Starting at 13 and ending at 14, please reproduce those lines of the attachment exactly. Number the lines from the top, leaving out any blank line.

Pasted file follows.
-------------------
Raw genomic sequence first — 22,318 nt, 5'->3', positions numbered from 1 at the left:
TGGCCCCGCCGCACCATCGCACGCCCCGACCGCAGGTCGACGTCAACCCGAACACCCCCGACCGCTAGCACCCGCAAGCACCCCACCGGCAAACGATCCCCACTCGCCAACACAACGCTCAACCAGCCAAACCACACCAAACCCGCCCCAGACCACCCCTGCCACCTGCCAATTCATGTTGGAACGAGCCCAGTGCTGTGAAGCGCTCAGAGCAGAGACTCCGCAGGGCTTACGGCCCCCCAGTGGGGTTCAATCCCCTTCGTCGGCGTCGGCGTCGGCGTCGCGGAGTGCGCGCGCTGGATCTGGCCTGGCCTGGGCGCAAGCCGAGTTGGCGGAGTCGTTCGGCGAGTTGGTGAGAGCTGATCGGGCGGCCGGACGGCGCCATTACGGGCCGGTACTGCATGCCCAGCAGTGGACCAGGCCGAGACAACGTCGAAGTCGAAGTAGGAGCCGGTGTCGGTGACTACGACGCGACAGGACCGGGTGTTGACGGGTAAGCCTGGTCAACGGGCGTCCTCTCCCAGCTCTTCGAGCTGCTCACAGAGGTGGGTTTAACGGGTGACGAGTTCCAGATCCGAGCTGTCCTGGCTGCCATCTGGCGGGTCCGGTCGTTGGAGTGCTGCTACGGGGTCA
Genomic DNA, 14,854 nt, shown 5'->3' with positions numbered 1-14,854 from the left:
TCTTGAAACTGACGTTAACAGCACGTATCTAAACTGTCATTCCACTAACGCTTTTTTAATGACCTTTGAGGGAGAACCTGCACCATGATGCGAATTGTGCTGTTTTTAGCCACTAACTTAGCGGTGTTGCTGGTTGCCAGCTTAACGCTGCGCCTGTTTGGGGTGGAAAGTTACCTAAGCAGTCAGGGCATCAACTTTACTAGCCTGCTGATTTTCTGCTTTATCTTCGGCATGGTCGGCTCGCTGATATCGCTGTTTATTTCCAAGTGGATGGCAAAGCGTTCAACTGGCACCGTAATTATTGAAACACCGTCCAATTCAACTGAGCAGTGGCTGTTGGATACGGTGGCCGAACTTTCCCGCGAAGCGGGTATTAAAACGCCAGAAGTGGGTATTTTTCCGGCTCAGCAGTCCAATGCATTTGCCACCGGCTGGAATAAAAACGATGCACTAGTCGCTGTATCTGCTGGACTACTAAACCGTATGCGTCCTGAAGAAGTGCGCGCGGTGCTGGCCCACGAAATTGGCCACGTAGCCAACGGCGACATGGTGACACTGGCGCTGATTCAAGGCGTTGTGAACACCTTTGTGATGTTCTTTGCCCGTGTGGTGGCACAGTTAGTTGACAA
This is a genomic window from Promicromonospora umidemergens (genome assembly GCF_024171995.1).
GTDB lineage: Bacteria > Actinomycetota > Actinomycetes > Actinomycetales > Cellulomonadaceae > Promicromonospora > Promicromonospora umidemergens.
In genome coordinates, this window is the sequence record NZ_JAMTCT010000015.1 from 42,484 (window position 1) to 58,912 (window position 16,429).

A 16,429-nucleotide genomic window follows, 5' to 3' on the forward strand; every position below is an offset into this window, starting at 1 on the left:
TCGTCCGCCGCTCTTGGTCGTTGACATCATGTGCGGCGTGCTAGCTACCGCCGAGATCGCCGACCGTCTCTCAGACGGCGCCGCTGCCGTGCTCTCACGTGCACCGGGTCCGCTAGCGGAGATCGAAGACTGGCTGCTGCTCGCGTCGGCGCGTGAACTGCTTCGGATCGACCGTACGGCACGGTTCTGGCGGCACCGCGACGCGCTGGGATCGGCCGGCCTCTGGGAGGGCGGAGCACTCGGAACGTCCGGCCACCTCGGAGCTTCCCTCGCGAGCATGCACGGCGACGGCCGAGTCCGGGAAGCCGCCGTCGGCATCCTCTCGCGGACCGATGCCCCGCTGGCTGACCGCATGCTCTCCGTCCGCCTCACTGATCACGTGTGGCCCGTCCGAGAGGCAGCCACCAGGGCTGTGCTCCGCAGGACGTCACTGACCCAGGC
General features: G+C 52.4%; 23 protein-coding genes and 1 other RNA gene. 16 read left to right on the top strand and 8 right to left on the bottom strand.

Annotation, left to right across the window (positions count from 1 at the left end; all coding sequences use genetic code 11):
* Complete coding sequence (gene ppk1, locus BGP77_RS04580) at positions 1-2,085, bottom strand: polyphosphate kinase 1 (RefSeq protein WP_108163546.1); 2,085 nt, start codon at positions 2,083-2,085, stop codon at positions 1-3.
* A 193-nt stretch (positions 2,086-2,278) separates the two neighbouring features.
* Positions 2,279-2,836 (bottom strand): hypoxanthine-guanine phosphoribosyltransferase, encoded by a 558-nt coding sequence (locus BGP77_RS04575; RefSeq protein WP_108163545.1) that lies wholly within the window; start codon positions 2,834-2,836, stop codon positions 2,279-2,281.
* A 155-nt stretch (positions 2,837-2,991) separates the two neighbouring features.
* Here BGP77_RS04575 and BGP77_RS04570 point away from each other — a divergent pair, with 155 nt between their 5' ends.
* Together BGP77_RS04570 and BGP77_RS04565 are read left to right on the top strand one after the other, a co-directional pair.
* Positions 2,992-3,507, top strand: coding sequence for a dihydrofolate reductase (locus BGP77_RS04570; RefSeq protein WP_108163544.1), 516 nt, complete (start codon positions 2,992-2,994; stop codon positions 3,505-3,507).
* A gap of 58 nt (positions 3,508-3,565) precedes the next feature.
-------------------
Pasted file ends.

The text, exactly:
* A 193-nt stretch (positions 2,086-2,278) separates the two neighbouring features.
* Positions 2,279-2,836 (bottom strand): hypoxanthine-guanine phosphoribosyltransferase, encoded by a 558-nt coding sequence (locus BGP77_RS04575; RefSeq protein WP_108163545.1) that lies wholly within the window; start codon positions 2,834-2,836, stop codon positions 2,279-2,281.